Sunday was Wheel day at Panera’s—Melanie didn’t bring her new Bee as promised (that OK) but Kelly brought her new (antique wheel) and Barbara brought her antique wheel, and Lisa was there with hers—it was like a scene out of a fair tale! –especially as they sat, in a row, at one the bench seats, and worked together.

(I had my camera with me, but did I think to take a photo?—do you see a photo??)

Nothing got accomplished on the tam (I need to blow up and recolor code the chart!—its too small and too dark for me to see clearing –unless I am sitting with it under my ott like light- (so every thing I did knit, I frogged!)

Friday, January 22, 2010

Back On Track.

The Detour is complete… Well almost complete—all the knitting is done, and most of the finishing, too

The Detour is a hat (A Hat? Really? Wow what a stretch—a hat!) One that is a knock off (Rip Off) , oops, I mean Rib Off.

This image, (from last night) was taken when a half dozen more rows (all decrease rows) needed to be knit.

It is stretched slightly--and clearly, the top (the garter stitch crown) is not too much bigger than the ribbing--and is not/will not be to poofy.

Since then, I’ve finished off the decreases to the crown, and picked up the stitches from the cast on edge knit the tab, woven in all the edges, and sewn on the button.

All that remains is a pompom.

JelliDonut got me started on it. She wanted a pattern to make the hat (well one of the hats) being worn by the lead character of the new TV show “Life Unexpected”

Here is the image of the hat that started it all.

It’s a pretty simple hat—(but it took me 2 tries to get it right) and it will be up on Ravelry by Monday--January 25th--(maybe before) as a Download.

I was going to make it a free pattern, but in light of the current conditions, I decided instead to make it a donation pattern—The price is a bargain $3—with all the proceeds going to Haitian Relief fund.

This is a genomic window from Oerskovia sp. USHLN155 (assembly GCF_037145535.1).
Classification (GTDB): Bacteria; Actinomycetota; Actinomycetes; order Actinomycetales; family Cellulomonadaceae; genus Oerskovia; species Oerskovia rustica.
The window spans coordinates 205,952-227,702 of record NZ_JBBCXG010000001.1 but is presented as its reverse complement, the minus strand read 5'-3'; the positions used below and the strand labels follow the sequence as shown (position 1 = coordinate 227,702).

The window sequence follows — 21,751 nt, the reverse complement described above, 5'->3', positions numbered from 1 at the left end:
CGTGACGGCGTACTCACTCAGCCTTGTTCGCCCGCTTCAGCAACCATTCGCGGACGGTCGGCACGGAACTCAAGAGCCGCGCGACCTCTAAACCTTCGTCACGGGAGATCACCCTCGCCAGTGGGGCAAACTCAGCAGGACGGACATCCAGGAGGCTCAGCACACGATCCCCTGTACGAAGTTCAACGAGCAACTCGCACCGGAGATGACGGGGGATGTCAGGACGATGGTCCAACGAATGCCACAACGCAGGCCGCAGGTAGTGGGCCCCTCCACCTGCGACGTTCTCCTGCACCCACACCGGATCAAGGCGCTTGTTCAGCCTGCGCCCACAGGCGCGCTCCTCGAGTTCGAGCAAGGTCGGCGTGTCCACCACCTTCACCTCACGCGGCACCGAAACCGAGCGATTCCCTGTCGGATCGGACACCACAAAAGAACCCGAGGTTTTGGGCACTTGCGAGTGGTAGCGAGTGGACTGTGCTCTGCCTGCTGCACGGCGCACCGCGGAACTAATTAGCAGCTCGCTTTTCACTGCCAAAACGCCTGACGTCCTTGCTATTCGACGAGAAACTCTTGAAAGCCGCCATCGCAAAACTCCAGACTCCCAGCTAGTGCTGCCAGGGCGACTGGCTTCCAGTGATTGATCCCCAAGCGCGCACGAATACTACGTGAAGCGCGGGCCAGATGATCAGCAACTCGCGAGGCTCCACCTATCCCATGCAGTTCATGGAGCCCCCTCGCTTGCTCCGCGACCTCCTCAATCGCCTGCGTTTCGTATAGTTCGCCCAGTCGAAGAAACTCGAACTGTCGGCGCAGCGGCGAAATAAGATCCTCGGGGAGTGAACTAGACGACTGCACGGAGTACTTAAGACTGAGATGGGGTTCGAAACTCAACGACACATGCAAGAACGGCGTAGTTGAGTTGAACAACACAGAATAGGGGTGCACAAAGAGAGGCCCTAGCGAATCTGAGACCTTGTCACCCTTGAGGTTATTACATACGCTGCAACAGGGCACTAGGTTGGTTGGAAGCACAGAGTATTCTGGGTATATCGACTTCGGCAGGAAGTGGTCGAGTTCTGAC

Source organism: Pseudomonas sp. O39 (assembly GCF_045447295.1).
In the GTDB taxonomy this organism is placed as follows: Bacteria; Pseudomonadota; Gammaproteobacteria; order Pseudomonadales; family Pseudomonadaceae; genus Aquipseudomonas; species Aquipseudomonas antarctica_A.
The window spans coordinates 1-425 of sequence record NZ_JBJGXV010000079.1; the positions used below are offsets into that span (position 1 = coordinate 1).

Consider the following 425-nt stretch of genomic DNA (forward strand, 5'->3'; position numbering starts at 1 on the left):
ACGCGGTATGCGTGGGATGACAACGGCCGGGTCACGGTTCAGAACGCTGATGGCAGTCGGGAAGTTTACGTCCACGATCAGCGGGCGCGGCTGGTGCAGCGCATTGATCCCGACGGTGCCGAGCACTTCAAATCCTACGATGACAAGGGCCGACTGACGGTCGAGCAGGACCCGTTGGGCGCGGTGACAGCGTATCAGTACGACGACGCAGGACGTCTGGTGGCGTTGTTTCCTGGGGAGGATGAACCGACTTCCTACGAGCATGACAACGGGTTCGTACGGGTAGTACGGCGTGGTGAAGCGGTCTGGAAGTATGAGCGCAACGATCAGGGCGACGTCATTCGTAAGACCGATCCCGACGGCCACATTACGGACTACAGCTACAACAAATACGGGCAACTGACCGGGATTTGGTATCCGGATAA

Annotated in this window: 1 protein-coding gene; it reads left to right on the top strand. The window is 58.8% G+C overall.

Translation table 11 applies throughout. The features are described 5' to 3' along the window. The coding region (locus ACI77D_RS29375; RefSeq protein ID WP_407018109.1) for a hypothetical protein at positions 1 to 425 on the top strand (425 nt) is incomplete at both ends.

The hat has two versions—one with a detailed cast on—and one with a very simple cast on—(an inferior one for the purpose—though perfectly serviceable.)

I think, for hats, where the cast on hangs around your face, it is important to have the best possible cast on. In this case, the cast on is the only thing that is at all difficult. It is just a cast on—didn’t you have a New Year’s resolution to improve you knitting skills? Well here is your chance!

Work at the cast on, get it right, and from there on, the hat is knitting 101—And cute as cute can be.

So now it’s back Blackjack socks, and at home, back to the fair isle tam.

But the detour has been fun—and it’s helped me with one of my New Years resolutions—More patterns documented and offered for sale!

Thursday, January 21, 2010

Familiar Territory?

(Gee didn’t I post a picture just like this a few days ago?)
Not quite 6 inches yet, (5.5) and yes, I think 6 inches is the right length—but not 1 row more than 6 inches!

Next is the top—I am going to take 2 steps to correct the too poofy top.
1st, some decreases (about 10%)
2nd, I will continue with the same needle and not go up a size.

Together, this should keep the top in scale—a bit of a bubble, but not an oversized one!—there is a nature tendency for the knitting to poof up—the ribbing pulls the fabric in significantly.

One problem with this hat was a rush to yarn—I usually mentally knit out a hat (for a few days, or weeks or months) before I actually knit it. I think about the fit, and how to achieve the right fit, the yarn, the needles, the gauge. And while I don’t always get it right with all that thinking, I do usually come closer!

I have momentarily abandoned my Blackjack socks—and have spent time thinking about this hat, and the fair isle tam, and gloves, and…

Thinking, to about--What I want to own?
--Vests, shrugs and other sleeveless or almost sleeveless tops.
What do I want to knit?
--Hats, scarves (yes, I always complain about knitting them, but I keep knitting them—and silky, dressy scarves, I even wear!) and socks

And what to do, to get more of the things I want to own.

I want some more shawls, too, and...